It’s all the rage

A few years back, prompted by the writings of my erstwhile high school seniors at the time, I coined a new phrase for a phenomenon I never knew existed.  Two-plus years later, the spectacle I envisioned then came back to my classroom (an entirely different locale and temperament than where the original story occurred) via a conversation amongst some of my  new crop of students – sophomores.   The phrase?

‘Sprite Rage.’

It all started with a simple start of class, ‘Do Now’ writing prompt. When my students come in, there is a DONOWEXampleprompt up on the smart board that they are to quietly write on in their journals for ten minutes. Sometimes I post a simple statement or quotation as a brain jump-start, or it could be a multiple-part question, sometimes it is something visual. Most days, I post  a visual along with an idea. Usually the prompts relate in some way to whatever we happen to be working on in class, though some days they are just (meant to be) thought-provoking or just a humorous day starter.

As we transition from the daily ‘Do Now’ into the meat of the day, I replace the writing prompt on the screen with the daily agenda, which my students are supposed to copy down. While this is going on, I collect the notebooks and invite students to verbally share their responses to the Do Now prompt.

Sharing is a hit-or-miss proposition with my students; truly feast or famine. Mostly, we starve. The main reason I chose the picture below with no caption was that we had been in a bit of a sharing dry spell and I thought they could have some fun with it.

A few did, though a significant number of my street-smart, urban teens saw the event portrayed a less than humorous – some to the point where they refused to write at all about what some of their classmates saw as amusing, though not uproarious.


Ronald McDonald getting arrested was apparently not all that funny to my students – even if it is just a statue of him.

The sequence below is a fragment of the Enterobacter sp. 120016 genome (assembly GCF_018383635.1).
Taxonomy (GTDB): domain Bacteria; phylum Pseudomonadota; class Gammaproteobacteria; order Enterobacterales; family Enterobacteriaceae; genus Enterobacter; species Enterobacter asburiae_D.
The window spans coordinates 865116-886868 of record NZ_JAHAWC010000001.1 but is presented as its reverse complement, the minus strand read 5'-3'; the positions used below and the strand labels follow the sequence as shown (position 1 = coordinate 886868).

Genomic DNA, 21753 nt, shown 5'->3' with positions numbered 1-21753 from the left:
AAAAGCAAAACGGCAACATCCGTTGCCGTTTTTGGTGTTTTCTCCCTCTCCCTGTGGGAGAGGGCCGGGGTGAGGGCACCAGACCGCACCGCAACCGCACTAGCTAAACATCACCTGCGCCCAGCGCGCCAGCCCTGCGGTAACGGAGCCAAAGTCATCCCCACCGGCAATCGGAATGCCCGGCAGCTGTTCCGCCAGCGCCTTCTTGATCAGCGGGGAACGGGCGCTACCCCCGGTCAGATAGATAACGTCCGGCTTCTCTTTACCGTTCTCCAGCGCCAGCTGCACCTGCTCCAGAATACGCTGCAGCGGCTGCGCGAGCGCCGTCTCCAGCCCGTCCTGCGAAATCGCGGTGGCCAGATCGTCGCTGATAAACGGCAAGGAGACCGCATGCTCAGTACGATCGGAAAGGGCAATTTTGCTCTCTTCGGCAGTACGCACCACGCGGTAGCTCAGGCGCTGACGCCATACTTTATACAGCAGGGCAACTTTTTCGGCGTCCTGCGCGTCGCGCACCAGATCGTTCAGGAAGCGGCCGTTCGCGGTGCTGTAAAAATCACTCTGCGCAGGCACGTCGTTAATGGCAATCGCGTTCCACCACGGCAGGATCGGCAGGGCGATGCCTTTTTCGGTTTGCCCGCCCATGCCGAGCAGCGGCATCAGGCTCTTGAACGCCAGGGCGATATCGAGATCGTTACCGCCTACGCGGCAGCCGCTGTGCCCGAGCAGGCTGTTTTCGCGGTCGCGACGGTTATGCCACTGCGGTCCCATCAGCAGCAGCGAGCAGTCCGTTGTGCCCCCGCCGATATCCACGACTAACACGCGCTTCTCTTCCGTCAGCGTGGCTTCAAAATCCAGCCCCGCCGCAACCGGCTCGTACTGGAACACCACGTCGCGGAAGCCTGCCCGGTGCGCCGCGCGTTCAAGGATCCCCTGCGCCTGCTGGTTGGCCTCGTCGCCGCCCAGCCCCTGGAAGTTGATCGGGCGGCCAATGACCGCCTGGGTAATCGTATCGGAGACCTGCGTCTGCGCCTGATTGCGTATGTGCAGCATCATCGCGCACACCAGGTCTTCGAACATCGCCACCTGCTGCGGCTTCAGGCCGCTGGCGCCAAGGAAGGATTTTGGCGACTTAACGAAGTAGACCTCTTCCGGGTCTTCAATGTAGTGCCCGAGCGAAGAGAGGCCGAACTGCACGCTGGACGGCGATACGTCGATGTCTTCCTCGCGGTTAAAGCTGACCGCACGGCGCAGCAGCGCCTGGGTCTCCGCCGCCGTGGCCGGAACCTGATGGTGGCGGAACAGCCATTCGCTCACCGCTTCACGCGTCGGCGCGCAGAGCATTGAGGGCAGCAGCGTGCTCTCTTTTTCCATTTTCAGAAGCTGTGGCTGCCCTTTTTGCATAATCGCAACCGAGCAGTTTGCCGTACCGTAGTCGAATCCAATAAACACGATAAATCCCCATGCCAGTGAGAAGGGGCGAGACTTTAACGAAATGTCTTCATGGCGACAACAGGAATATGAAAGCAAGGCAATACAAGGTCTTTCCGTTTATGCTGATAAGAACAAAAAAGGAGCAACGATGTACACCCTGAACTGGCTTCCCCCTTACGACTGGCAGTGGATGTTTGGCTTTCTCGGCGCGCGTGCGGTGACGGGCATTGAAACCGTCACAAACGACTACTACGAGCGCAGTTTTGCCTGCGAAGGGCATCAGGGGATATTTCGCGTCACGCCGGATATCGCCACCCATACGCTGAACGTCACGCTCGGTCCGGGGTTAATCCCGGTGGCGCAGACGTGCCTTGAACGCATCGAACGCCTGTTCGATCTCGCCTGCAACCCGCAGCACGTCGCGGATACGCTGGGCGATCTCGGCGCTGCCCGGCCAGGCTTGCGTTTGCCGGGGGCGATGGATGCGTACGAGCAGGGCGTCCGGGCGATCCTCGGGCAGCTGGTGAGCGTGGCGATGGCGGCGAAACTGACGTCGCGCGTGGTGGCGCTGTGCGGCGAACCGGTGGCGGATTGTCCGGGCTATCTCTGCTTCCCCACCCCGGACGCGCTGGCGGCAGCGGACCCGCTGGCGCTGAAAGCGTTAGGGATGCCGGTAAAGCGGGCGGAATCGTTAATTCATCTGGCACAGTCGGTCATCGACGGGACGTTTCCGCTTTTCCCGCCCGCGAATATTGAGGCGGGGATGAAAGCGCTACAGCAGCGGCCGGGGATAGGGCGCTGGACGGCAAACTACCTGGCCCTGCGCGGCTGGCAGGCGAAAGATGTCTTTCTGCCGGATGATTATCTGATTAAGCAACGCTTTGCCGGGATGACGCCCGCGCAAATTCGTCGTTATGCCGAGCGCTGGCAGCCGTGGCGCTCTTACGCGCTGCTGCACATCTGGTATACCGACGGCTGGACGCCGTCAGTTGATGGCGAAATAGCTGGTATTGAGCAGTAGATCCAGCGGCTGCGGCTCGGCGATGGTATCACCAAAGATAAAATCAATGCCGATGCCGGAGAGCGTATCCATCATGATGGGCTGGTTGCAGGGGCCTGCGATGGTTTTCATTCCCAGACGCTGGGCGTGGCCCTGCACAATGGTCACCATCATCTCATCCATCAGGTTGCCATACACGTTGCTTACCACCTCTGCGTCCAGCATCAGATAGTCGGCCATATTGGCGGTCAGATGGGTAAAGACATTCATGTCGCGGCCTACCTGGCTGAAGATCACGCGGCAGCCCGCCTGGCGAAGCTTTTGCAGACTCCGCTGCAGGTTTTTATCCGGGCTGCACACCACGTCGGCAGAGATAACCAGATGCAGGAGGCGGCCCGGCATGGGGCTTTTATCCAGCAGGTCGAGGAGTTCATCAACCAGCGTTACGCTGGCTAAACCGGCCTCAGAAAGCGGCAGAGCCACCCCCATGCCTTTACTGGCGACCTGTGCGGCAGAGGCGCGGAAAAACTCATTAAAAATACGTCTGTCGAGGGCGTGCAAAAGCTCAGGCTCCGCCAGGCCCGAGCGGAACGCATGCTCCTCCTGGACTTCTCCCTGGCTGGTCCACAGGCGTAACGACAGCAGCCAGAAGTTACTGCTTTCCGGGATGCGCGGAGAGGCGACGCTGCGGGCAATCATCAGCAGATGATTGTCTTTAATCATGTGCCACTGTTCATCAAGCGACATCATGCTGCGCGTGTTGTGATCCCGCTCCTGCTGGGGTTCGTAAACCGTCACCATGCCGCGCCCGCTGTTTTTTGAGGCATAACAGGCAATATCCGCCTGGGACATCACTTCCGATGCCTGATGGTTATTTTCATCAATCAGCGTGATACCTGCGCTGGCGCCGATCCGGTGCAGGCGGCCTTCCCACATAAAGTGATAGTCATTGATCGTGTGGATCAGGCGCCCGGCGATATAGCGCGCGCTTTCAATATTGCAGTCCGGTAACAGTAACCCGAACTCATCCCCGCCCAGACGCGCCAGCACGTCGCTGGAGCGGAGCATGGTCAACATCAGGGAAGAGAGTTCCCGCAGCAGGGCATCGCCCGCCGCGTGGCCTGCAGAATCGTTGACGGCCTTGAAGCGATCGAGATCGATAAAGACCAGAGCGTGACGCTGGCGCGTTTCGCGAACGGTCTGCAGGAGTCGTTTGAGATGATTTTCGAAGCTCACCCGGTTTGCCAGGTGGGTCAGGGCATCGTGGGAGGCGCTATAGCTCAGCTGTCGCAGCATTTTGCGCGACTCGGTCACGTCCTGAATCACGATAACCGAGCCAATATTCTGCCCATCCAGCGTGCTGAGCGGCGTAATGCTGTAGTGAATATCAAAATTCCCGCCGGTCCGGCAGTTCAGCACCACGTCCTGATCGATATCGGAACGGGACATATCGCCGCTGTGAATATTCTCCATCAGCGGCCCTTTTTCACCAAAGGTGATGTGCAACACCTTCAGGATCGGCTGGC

The ‘why’ is what got me.

I may have become a bit jaded after six years of teaching here: the visceral vehemence with which some of my students approached this one did not strike me as all that unusual. At least at first.

Who knew?

My rather over-the-top third period group of thirty-three students saw at least six of them tell essentially the same story in different ways. Once one student shared their story, two others wanted to give their take on the situation portrayed. My fourth period group of twenty-five had roughly the same ratio of similar takes on the same theme, though only one felt compelled to share his out loud.

The situation my students saw (with some notable variations) in this picture was that of Ronald McDonald being arrested after either confronting and/or assaulting a restaurant customer for the apparently commonplace-but-much-frowned-upon practice of…

…getting a water cup, then going to the fountain dispenser and putting Sprite in it.

The first kid who shared his version of Vigilante Ronald told it humorously, but with a fair amount of physical violence. The offender, in this kid’s version of the prompt response,  was an “old lady who should have known better” and Ronald took care of her after jumping over the counter, leading to his arrest. It was cartoonish, but with some serious and very violent overtones. This prompted a girl in the class to share her version of Ronald and a soda scofflaw; hers lacked any humorous subtlety and while there was less physical violence, Ronald apparently can have quite the mouth on him when provoked.

I chuckled warily in response to both versions of the story. “Ohhhhh-kay, anybody else have a take on this one that they want to share?”

Two more students imparted their perspectives on customer’s pilfering of pop, and Ronald’s subsequent arrest-inducing response.

“Seriously? Is ‘Sprite Rage’ really such a big deal?”  I was asking only semi-rhetorically, though; I was curious to see how much of a big deal this really was to my students.

waterspritesidebyside“Mr. Lucker! Why you laughing?”

“Because I think it’s funny.” I started picking up notebooks. Uh-oh.